Software Developer Co-op
There are plenty of easy-to-use bot building frameworks developed by big companies. I had a chance to take a close look at Dialogflow (formerly known as API.AI; developed by Google) and Bot Framework (developed by Microsoft). Both Dialogflow and Bot Framework have pre-built custom language understanding modes. These frameworks seem to be great tools to get you started quickly, especially if you don’t have existing chat logs that you can use as a training data.
However, there are circumstances in which you may want to avoid using a closed-source framework that processes user inputs on servers owned by Google or Microsoft. For instance, you want to develop a chatbot for a business and this chatbot will be receiving potentially sensitive or confidential information from its users. In such case, you may be more comfortable keeping all the components of your chatbot in the house.
This is where Rasa platform comes incredibly handy. It is an open source bot building framework. It doesn’t have any pre-built models on a server that you can call using an API, which means that it will take more work to get it running. However, I think being in complete control of all the components of your chatbot is totally worth the time investment.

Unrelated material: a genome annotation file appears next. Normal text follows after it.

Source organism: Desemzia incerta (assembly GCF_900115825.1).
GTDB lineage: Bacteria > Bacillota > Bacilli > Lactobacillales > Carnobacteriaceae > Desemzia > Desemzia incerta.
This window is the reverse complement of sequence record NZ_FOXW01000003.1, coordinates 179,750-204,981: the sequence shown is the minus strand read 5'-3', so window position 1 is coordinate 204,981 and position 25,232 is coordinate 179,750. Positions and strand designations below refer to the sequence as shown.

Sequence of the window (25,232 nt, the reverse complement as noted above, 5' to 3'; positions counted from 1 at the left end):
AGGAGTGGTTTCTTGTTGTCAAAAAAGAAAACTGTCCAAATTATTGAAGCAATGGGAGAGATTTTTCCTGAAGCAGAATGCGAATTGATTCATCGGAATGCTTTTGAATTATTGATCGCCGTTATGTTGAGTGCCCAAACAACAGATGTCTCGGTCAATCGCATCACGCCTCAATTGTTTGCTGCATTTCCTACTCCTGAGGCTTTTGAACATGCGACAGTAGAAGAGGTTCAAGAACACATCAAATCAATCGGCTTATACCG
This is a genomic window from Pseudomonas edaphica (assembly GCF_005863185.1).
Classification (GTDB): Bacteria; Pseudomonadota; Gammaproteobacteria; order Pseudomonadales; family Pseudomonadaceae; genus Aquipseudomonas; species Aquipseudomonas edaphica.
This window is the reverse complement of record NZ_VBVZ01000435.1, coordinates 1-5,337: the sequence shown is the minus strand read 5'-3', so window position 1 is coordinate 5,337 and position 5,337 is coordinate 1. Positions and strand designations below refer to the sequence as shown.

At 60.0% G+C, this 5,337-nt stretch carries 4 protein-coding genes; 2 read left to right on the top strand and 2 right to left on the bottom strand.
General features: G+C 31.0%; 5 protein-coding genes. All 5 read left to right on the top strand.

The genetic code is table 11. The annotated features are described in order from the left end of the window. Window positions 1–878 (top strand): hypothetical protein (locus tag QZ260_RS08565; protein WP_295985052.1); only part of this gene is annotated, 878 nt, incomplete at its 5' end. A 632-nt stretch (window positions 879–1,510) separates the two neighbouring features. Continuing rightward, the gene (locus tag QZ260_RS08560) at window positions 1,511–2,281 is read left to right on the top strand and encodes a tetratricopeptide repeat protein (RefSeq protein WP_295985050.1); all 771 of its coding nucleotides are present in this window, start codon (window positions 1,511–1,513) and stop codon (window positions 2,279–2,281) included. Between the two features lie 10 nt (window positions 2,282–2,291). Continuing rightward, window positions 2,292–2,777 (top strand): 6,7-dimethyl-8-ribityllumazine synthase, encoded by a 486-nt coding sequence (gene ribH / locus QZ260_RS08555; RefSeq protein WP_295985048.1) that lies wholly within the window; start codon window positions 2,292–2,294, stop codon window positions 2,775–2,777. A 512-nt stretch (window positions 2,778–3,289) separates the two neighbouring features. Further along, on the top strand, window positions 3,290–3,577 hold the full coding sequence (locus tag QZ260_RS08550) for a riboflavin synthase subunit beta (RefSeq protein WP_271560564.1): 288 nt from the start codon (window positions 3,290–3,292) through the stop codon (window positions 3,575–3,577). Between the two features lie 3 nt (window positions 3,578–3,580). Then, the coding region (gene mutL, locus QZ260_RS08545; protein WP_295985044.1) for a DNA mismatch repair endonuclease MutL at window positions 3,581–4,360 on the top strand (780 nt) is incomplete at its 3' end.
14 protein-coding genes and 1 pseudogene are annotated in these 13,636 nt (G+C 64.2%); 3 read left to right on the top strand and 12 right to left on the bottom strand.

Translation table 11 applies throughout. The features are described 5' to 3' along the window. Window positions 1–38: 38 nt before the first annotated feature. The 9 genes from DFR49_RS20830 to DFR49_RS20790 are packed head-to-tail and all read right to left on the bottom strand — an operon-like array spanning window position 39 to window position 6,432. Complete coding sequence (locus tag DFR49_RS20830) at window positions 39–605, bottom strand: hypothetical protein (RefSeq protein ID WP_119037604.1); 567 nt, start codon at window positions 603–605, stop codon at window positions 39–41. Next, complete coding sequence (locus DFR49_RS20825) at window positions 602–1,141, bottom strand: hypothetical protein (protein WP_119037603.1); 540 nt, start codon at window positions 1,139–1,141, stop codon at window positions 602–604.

Rasa stack consists of two major components: Rasa NLU and Rasa Core. Rasa NLU is responsible for natural language understanding of the chatbot. Its main purpose is, given an input sentence, predict an intent of that sentence and extract useful entities from it. Intent dictates how the chatbot should respond to an input from a user. Entities are used to make responses more customized (e.g. remembering user’s name/age). More information on intents, entities can be found in the tutorial on Rasa NLU docs website.